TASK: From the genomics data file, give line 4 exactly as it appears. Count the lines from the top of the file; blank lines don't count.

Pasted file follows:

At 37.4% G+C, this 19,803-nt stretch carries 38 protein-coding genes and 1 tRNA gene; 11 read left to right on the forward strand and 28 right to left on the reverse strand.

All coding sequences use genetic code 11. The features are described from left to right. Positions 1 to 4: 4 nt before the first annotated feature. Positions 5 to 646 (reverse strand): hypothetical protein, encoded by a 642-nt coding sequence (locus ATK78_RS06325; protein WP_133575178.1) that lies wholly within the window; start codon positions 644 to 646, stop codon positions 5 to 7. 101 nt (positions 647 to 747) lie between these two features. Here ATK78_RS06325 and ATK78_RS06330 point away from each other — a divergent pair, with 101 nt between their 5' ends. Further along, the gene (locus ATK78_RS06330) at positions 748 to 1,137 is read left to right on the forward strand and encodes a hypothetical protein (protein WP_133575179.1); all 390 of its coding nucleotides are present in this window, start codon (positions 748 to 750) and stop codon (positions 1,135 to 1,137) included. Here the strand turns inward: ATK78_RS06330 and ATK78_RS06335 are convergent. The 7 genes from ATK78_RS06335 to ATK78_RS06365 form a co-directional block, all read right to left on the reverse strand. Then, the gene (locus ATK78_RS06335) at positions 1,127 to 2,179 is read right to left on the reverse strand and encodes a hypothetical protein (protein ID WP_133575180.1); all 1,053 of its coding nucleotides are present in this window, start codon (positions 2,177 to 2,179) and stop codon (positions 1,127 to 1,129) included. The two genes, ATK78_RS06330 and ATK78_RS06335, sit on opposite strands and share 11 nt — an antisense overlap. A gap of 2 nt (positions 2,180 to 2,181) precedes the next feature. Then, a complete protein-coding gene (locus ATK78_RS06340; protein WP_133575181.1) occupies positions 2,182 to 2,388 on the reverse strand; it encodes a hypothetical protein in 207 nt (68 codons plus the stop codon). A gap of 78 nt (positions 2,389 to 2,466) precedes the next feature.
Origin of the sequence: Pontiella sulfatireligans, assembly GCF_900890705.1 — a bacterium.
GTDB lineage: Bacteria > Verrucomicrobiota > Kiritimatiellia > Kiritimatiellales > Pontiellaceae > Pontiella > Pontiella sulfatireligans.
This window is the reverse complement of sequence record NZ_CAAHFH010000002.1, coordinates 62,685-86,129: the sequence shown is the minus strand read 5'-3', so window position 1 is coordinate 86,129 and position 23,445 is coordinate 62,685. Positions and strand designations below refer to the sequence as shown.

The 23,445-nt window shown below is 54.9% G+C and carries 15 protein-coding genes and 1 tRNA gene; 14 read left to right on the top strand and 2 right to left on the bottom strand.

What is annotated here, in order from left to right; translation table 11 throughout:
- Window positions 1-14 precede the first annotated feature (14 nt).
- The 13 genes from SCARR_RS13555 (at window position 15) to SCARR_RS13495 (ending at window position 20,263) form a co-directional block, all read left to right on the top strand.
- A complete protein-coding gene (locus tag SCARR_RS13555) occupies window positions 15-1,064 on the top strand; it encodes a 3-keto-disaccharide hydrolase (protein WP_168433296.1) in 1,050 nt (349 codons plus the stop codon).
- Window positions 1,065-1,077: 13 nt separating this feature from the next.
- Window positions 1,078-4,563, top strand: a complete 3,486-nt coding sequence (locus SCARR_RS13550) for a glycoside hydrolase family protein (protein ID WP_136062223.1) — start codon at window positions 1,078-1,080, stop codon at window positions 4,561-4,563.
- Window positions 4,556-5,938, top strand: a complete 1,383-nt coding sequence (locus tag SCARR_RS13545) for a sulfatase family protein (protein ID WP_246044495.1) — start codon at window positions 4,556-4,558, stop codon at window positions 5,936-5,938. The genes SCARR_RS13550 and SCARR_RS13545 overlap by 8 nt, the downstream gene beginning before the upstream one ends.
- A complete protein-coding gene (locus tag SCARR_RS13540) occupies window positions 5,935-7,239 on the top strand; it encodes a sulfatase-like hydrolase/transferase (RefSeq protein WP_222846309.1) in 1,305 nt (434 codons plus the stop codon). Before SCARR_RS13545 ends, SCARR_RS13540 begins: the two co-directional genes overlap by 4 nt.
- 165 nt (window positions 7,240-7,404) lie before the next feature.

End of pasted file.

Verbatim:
GTDB lineage: Bacteria > Verrucomicrobiota > Kiritimatiellia > Kiritimatiellales > Pontiellaceae > Pontiella > Pontiella sulfatireligans.